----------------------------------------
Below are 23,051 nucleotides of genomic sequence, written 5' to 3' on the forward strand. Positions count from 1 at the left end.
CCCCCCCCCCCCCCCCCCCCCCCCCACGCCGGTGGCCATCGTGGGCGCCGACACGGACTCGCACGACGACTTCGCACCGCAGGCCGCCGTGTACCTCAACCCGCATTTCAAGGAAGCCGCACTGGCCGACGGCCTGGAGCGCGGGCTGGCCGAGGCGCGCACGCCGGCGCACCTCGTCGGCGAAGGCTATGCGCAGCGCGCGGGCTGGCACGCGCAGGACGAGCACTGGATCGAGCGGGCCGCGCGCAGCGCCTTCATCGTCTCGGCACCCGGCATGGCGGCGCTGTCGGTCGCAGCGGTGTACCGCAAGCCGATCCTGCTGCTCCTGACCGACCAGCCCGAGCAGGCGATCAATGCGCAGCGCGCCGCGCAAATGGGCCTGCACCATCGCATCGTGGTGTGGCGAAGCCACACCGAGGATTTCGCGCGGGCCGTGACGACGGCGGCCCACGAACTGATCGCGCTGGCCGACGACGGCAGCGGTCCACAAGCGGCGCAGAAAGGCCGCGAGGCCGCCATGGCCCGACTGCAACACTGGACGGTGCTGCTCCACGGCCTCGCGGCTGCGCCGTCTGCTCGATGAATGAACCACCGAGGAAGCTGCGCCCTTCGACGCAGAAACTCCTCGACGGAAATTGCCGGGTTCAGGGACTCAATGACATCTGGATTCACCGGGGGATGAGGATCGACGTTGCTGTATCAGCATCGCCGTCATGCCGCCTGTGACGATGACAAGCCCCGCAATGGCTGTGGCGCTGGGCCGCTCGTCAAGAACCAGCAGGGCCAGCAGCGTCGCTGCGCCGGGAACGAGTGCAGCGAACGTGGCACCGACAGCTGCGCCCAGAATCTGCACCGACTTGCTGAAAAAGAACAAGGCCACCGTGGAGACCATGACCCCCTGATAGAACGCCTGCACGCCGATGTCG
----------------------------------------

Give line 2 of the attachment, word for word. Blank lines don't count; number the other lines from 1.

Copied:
CCCCCCCCCCCCCCCCCCCCCCCCCACGCCGGTGGCCATCGTGGGCGCCGACACGGACTCGCACGACGACTTCGCACCGCAGGCCGCCGTGTACCTCAACCCGCATTTCAAGGAAGCCGCACTGGCCGACGGCCTGGAGCGCGGGCTGGCCGAGGCGCGCACGCCGGCGCACCTCGTCGGCGAAGGCTATGCGCAGCGCGCGGGCTGGCACGCGCAGGACGAGCACTGGATCGAGCGGGCCGCGCGCAGCGCCTTCATCGTCTCGGCACCCGGCATGGCGGCGCTGTCGGTCGCAGCGGTGTACCGCAAGCCGATCCTGCTGCTCCTGACCGACCAGCCCGAGCAGGCGATCAATGCGCAGCGCGCCGCGCAAATGGGCCTGCACCATCGCATCGTGGTGTGGCGAAGCCACACCGAGGATTTCGCGCGGGCCGTGACGACGGCGGCCCACGAACTGATCGCGCTGGCCGACGACGGCAGCGGTCCACAAGCGGCGCAGAAAGGCCGCGAGGCCGCCATGGCCCGACTGCAACACTGGACGGTGCTGCTCCACGGCCTCGCGGCTGCGCCGTCTGCTCGATGAATGAACCACCGAGGAAGCTGCGCCCTTCGACGCAGAAACTCCTCGACGGAAATTGCCGGGTTCAGGGACTCAATGACATCTGGATTCACCGGGGGATGAGGATCGACGTTGCTGTATCAGCATCGCCGTCATGCCGCCTGTGACGATGACAAGCCCCGCAATGGCTGTGGCGCTGGGCCGCTCGTCAAGAACCAGCAGGGCCAGCAGCGTCGCTGCGCCGGGAACGAGTGCAGCGAACGTGGCACCGACAGCTGCGCCCAGAATCTGCACCGACTTGCTGAAAAAGAACAAGGCCACCGTGGAGACCATGACCCCCTGATAGAACGCCTGCACGCCGATGTCG